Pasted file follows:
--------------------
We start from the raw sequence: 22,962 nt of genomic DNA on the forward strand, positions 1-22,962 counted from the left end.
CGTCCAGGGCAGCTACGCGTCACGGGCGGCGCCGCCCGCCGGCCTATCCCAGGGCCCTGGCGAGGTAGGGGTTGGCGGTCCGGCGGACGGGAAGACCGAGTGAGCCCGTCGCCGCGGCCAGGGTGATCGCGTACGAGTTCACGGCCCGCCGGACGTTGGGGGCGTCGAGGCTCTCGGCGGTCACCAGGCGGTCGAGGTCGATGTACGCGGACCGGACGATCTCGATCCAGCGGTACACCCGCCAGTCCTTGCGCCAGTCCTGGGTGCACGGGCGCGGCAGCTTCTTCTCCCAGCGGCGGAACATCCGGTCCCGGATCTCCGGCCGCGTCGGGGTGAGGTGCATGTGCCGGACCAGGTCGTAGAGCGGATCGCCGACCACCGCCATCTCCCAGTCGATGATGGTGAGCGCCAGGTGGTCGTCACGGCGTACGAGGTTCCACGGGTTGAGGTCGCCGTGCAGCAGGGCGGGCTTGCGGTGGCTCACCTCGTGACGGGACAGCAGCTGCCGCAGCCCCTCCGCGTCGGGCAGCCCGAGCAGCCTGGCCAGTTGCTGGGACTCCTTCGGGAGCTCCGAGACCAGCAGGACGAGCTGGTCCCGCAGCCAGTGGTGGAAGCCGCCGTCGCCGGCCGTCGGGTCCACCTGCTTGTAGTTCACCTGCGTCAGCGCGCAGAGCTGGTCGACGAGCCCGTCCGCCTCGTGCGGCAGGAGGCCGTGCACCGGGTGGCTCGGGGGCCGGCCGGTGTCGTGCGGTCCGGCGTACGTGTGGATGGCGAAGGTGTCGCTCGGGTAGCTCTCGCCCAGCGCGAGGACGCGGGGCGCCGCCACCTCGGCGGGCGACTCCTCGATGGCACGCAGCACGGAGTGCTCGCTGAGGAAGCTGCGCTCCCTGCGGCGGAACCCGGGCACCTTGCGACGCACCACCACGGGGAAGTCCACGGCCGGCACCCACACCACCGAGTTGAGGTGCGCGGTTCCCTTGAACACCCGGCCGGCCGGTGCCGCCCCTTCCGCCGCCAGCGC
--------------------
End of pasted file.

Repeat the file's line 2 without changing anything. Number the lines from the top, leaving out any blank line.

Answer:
CGTCCAGGGCAGCTACGCGTCACGGGCGGCGCCGCCCGCCGGCCTATCCCAGGGCCCTGGCGAGGTAGGGGTTGGCGGTCCGGCGGACGGGAAGACCGAGTGAGCCCGTCGCCGCGGCCAGGGTGATCGCGTACGAGTTCACGGCCCGCCGGACGTTGGGGGCGTCGAGGCTCTCGGCGGTCACCAGGCGGTCGAGGTCGATGTACGCGGACCGGACGATCTCGATCCAGCGGTACACCCGCCAGTCCTTGCGCCAGTCCTGGGTGCACGGGCGCGGCAGCTTCTTCTCCCAGCGGCGGAACATCCGGTCCCGGATCTCCGGCCGCGTCGGGGTGAGGTGCATGTGCCGGACCAGGTCGTAGAGCGGATCGCCGACCACCGCCATCTCCCAGTCGATGATGGTGAGCGCCAGGTGGTCGTCACGGCGTACGAGGTTCCACGGGTTGAGGTCGCCGTGCAGCAGGGCGGGCTTGCGGTGGCTCACCTCGTGACGGGACAGCAGCTGCCGCAGCCCCTCCGCGTCGGGCAGCCCGAGCAGCCTGGCCAGTTGCTGGGACTCCTTCGGGAGCTCCGAGACCAGCAGGACGAGCTGGTCCCGCAGCCAGTGGTGGAAGCCGCCGTCGCCGGCCGTCGGGTCCACCTGCTTGTAGTTCACCTGCGTCAGCGCGCAGAGCTGGTCGACGAGCCCGTCCGCCTCGTGCGGCAGGAGGCCGTGCACCGGGTGGCTCGGGGGCCGGCCGGTGTCGTGCGGTCCGGCGTACGTGTGGATGGCGAAGGTGTCGCTCGGGTAGCTCTCGCCCAGCGCGAGGACGCGGGGCGCCGCCACCTCGGCGGGCGACTCCTCGATGGCACGCAGCACGGAGTGCTCGCTGAGGAAGCTGCGCTCCCTGCGGCGGAACCCGGGCACCTTGCGACGCACCACCACGGGGAAGTCCACGGCCGGCACCCACACCACCGAGTTGAGGTGCGCGGTTCCCTTGAACACCCGGCCGGCCGGTGCCGCCCCTTCCGCCGCCAGCGC